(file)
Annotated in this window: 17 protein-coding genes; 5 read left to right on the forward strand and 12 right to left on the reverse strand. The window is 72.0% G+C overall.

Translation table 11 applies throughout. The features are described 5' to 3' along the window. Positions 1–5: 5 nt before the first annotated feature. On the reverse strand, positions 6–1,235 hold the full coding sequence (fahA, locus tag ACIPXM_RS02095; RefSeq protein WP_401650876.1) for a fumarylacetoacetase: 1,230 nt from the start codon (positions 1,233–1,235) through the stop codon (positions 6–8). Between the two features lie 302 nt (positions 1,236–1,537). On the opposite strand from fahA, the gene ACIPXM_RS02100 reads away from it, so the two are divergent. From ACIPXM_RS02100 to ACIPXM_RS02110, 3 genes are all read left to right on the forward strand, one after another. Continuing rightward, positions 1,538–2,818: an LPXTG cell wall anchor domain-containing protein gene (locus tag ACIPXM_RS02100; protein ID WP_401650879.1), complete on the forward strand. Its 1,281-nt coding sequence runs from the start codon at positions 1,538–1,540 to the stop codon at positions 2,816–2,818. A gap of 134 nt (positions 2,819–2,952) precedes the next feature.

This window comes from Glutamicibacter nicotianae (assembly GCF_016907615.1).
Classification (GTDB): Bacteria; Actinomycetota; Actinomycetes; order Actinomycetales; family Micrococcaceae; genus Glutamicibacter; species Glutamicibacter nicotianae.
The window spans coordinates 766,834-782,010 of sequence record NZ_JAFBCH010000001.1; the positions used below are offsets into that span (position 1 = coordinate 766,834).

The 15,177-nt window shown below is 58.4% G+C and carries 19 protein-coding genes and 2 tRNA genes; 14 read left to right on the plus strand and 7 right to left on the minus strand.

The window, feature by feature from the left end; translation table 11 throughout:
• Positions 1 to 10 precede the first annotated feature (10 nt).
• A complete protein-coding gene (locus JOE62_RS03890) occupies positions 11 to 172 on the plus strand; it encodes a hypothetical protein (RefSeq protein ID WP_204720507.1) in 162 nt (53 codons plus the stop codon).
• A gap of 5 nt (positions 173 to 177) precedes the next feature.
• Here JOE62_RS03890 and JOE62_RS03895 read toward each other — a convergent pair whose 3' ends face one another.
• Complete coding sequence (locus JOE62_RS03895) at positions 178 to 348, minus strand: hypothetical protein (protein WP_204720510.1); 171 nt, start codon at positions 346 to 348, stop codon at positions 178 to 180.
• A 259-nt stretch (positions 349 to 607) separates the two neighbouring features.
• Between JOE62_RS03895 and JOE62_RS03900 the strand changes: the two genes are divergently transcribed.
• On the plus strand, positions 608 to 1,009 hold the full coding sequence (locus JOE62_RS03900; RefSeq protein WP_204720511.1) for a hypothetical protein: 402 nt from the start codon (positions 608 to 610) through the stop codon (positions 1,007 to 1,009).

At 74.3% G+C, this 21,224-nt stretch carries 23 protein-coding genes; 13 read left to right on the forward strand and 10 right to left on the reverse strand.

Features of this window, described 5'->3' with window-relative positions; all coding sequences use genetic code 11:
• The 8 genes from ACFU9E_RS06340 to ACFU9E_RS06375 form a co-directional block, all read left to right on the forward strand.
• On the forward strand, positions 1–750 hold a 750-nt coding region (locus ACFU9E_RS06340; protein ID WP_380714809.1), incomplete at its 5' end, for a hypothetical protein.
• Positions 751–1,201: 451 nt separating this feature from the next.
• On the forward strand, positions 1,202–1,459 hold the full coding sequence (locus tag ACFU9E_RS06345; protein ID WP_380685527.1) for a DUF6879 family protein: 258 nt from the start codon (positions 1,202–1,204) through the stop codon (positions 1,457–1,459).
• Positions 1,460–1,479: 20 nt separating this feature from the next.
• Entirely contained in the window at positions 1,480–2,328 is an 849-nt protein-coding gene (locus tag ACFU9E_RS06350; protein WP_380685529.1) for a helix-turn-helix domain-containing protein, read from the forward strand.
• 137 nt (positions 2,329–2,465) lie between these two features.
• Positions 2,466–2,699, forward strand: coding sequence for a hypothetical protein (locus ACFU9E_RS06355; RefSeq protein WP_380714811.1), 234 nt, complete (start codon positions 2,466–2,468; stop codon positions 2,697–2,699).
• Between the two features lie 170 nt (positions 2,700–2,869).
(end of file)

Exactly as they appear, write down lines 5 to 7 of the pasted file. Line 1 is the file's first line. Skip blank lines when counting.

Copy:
The window spans coordinates 766,834-782,010 of sequence record NZ_JAFBCH010000001.1; the positions used below are offsets into that span (position 1 = coordinate 766,834).

The 15,177-nt window shown below is 58.4% G+C and carries 19 protein-coding genes and 2 tRNA genes; 14 read left to right on the plus strand and 7 right to left on the minus strand.

The window, feature by feature from the left end; translation table 11 throughout: